We studied the problem of tuning the degree of parallelism via statistical machine learning. We focus our evaluation on Microsoft SQL Server, a popular commercial RDBMS that allows an individual query to execute on multiple cores. In our study, we cast the problem of DOP tuning as a regression task, and examine how several popular ML models can help with query performance prediction in a multi-core setting. We performed an extensive experimental study comparing these models against a list of performance metrics, and tested how well they generalize in different settings: to queries from the same template, to queries from a new template, to instances of different scale, and to different instances and queries. Our experimental results show that a simple featurization of the input query plan that ignores cost model estimations can accurately predict query performance, capture the speedup trend with respect to the available parallelism, as well as help with automatically choosing an optimal per-query DOP.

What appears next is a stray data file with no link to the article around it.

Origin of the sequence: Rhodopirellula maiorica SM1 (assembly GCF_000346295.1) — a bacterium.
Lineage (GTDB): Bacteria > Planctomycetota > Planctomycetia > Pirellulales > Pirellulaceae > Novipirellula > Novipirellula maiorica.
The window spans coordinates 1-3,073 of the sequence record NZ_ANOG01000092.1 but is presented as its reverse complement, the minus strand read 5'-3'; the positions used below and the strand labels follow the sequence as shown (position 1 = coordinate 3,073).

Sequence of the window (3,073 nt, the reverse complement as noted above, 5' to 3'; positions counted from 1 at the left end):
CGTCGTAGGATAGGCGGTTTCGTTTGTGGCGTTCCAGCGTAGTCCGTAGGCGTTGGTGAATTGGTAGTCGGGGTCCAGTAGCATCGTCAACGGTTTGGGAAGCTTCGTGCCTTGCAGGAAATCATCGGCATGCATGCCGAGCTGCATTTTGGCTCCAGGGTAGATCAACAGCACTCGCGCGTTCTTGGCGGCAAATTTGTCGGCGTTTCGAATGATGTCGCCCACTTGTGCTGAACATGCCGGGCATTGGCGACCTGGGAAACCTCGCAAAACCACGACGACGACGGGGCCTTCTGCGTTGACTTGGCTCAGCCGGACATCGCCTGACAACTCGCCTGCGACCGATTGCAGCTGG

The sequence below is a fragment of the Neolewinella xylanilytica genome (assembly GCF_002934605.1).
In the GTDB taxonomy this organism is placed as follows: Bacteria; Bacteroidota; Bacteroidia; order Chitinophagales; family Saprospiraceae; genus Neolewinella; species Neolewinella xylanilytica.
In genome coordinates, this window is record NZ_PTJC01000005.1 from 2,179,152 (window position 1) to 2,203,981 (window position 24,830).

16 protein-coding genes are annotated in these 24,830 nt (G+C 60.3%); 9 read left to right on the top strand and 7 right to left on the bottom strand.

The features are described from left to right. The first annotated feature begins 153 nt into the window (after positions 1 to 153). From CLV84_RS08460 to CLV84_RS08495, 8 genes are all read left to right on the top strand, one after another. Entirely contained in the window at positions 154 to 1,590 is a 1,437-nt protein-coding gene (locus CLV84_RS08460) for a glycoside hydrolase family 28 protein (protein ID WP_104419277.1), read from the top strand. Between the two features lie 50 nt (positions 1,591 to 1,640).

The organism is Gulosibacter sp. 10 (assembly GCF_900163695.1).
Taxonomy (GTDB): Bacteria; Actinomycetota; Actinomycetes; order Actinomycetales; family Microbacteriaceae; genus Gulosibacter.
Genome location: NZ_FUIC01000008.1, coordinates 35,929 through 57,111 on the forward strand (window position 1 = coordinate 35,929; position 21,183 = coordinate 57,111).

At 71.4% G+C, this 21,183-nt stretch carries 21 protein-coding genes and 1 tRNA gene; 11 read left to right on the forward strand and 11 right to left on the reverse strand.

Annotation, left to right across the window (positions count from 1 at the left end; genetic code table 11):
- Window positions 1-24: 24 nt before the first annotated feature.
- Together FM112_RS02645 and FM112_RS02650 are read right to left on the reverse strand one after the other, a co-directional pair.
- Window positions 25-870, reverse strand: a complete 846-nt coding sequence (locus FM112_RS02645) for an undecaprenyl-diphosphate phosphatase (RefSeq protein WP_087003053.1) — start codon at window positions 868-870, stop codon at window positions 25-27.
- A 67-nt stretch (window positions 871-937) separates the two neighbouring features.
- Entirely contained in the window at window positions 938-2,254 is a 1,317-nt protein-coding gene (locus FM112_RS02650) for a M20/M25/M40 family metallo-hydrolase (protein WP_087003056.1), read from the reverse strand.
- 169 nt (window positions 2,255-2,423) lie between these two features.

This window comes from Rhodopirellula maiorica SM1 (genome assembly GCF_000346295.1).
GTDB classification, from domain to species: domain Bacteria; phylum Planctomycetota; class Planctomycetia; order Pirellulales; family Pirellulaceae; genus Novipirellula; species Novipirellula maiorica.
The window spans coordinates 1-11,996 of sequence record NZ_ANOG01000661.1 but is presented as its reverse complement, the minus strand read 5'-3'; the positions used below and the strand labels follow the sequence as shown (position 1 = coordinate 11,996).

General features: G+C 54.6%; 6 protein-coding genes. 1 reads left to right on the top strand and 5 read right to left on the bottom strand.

8 Acknowledgement

We thank Alan Halverson for insightful discussions about the DOP problem and about baseline experimental setup during the initial phase of this work. Zhiwei was supported by Microsoft’s Gray Systems Lab (GSL) through a summer internship and Microsoft RA-ships for this research work. We thank Carlo Curino and other members of GSL, and members of the SQL Server team for discussions and feedback on this work. The manuscript was improved by detailed and thoughtful comments from Remzi Arpaci-Dusseau and other, anonymous, reviewers.